Can I Place My IRA in a Trust?
By Sarah Brenner and Beverly DeVeny
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This week's Slott Report Mailbag includes questions about placing an IRA in a trust, what to do with 401(k) funds from a previous employer and the nuts and bolts of the Roth IRA 5-year rules. As always, we recommend that you work with a competent, educated financial advisor to keep your retirement nest egg safe and secure. You can find one in your area here.
I have an IRA account with a financial consultant at a bank. The consultant may invest in various mutual funds.
Can an IRA account be placed into a trust -- irrevocable or revocable?
You may not place your IRA in a trust. If this happens, those assets would no longer be considered IRA assets under the law. However, you may name a trust as the beneficiary of your IRA.
I saw your program on Thirteen and I have a question: I have my 401(k) in my previous employer's plan; that company is being dissolved, so the 401(k) plan is being terminated. What would be my best choice? I can roll it over to a John Hancock IRA, or would it be better to roll it over to an IRA of my choice? I would like to eventually rollover these funds to my next employer's 401(k) plan.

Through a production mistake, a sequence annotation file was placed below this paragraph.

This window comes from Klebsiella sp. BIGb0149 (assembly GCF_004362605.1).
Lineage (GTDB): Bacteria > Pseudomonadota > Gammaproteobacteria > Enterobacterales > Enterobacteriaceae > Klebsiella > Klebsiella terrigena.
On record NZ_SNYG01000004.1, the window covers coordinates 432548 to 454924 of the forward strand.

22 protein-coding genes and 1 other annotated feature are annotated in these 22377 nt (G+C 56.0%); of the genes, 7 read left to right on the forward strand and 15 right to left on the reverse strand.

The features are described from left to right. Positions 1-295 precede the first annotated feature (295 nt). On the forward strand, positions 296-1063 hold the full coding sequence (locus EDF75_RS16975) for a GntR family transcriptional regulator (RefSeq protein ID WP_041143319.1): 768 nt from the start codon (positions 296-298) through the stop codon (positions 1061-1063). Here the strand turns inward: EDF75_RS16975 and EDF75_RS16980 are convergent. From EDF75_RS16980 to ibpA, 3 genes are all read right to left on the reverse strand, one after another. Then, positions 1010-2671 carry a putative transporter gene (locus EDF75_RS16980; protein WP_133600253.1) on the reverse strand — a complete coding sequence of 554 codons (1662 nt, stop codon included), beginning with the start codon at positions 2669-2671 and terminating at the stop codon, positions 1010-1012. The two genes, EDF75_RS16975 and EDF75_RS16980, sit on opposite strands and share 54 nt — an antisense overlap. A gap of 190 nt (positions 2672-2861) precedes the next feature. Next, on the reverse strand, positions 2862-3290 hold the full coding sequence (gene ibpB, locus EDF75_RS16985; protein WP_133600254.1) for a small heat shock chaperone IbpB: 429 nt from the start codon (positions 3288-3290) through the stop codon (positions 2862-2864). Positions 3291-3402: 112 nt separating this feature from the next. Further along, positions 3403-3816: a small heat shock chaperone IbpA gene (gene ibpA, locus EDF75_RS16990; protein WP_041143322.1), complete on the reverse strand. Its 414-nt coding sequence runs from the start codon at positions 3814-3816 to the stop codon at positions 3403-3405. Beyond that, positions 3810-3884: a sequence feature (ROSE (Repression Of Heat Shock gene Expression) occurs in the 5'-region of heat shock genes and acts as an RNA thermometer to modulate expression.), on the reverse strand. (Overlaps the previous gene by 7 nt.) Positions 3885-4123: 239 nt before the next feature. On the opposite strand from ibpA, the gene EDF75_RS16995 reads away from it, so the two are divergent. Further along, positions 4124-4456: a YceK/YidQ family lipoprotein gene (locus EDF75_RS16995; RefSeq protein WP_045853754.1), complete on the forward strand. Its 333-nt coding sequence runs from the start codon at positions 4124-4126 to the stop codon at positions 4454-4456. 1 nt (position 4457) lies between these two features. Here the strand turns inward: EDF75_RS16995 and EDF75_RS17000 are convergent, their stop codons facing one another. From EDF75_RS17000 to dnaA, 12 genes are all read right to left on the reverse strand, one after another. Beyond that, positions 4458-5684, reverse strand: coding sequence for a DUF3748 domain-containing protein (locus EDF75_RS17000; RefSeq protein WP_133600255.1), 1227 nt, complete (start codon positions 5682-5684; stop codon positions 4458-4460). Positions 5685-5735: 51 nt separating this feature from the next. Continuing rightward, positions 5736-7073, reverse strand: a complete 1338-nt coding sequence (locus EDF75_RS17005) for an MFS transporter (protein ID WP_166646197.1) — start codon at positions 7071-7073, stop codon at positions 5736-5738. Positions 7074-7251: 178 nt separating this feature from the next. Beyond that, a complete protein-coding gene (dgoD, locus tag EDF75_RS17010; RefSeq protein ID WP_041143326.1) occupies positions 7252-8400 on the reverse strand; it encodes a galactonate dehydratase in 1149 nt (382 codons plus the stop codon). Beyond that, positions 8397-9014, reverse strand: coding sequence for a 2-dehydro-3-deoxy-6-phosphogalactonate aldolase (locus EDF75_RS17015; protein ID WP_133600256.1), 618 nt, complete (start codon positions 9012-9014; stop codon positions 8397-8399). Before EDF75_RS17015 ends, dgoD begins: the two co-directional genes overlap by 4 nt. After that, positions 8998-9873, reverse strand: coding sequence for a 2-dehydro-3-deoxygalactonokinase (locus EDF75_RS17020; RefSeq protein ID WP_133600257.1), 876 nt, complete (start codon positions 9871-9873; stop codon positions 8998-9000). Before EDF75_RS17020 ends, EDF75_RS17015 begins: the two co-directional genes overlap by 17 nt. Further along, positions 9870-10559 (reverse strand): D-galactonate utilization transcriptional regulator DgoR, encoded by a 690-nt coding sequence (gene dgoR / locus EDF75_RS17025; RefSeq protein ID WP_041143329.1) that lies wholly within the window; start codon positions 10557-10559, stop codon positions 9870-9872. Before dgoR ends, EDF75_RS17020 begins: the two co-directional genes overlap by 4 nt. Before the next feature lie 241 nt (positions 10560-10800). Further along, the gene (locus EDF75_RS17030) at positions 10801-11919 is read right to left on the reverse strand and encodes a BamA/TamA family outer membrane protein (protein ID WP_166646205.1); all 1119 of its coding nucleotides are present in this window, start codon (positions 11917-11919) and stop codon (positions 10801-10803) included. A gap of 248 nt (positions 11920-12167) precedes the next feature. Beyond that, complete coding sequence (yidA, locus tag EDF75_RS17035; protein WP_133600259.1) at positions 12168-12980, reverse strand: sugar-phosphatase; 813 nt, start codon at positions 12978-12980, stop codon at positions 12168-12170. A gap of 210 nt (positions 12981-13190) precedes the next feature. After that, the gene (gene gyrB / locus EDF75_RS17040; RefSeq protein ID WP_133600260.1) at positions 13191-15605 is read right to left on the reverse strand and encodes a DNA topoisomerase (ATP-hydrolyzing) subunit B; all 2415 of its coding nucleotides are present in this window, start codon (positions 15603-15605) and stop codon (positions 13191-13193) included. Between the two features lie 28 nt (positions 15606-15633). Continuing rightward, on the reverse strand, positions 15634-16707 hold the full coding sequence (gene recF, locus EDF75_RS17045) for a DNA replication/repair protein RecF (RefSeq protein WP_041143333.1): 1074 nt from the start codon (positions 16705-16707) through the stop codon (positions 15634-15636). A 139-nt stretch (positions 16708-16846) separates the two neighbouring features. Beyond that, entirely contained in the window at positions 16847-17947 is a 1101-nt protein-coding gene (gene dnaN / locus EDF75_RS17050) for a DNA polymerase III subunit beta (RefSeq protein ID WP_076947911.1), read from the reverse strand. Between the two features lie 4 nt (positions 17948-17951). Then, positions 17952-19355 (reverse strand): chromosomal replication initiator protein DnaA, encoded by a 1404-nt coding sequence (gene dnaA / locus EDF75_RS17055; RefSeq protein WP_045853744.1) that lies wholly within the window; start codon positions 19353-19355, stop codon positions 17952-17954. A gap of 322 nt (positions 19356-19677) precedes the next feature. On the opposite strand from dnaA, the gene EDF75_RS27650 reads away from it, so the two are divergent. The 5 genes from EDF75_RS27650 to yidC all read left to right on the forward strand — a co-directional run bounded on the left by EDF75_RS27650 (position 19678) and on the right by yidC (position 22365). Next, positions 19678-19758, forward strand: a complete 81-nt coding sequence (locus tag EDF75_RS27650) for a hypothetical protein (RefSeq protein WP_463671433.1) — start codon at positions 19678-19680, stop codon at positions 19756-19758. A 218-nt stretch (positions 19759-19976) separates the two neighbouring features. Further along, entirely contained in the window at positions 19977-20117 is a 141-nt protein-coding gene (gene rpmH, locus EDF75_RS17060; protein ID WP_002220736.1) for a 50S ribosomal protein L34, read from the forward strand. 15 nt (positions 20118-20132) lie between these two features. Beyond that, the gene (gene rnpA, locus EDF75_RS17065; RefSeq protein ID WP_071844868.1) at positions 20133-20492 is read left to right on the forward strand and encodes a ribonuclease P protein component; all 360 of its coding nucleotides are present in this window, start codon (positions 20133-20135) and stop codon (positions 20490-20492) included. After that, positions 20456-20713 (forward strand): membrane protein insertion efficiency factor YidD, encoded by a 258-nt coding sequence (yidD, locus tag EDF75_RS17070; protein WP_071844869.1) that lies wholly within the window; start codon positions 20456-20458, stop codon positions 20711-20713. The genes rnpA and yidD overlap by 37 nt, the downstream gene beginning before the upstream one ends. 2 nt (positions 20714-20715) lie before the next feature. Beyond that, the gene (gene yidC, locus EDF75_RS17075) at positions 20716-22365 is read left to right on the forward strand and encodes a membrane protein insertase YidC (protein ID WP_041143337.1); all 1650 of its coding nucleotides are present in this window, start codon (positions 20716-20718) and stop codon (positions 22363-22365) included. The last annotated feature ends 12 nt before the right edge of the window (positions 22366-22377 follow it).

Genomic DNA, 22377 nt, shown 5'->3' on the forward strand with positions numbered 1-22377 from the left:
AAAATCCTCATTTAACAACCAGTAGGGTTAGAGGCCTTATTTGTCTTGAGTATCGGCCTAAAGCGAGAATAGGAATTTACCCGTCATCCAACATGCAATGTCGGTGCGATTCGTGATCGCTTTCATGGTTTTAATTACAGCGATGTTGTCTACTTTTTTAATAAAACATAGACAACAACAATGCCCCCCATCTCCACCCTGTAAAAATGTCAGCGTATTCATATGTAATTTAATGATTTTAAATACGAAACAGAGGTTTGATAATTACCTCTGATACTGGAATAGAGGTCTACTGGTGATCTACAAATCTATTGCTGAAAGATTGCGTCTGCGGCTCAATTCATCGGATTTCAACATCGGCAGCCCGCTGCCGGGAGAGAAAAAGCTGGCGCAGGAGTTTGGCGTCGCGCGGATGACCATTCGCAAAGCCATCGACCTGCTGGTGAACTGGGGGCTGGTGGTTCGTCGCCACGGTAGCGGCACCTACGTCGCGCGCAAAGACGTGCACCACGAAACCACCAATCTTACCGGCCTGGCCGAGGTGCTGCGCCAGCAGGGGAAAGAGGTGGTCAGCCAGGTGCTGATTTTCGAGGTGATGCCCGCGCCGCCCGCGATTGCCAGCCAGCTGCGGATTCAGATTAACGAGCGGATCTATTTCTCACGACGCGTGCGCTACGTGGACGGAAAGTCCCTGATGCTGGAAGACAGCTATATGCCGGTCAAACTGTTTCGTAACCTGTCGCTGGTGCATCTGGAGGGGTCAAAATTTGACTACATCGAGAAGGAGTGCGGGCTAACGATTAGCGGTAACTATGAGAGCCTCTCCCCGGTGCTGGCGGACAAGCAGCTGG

Thanks for any suggestions,
When you are receiving a distribution from your 401(k), you have many options to consider. If the funds are eligible to be rolled over, you may roll them over to an IRA with the same company or to an IRA with another company of your choice. You will need to decide whether a traditional or Roth IRA is right for you. Also, while rolling over to an IRA may be a good idea in many cases, there are times when it is not the best option. Consider a consultation with a knowledgeable financial advisor to determine what is best for you in your situation.
I converted some of my IRA to Roth after age 59 ½. I took a Roth distribution before 5 years was up. The distribution involved only original principal, not any earnings.
Am I subject to any penalties? What if I had taken a distribution that included earnings?
Jerry C. Doss
Your distribution of converted funds is tax and penalty free. The distribution of converted funds from a Roth IRA is always tax-free and because you are over age 59½ there is no 10% early distribution penalty. This is true even though you say you took the distribution within five years from the year of the conversion.
If you took a distribution that included earnings, the results may be a little different. If the five-year period for qualified distributions of earnings is not satisfied, the earnings would be taxable but not subject to penalty because you are over age 59½. Remember that the five-year period for qualified distributions of earnings is different from the five-year period for penalty-free distributions of converted funds. The five-year period for earnings begins with the year of your first conversion or tax-year contribution to any Roth IRA. This means that if you have another Roth IRA elsewhere where the five-year period is satisfied, your distribution of earnings from this Roth IRA would be both tax and penalty free.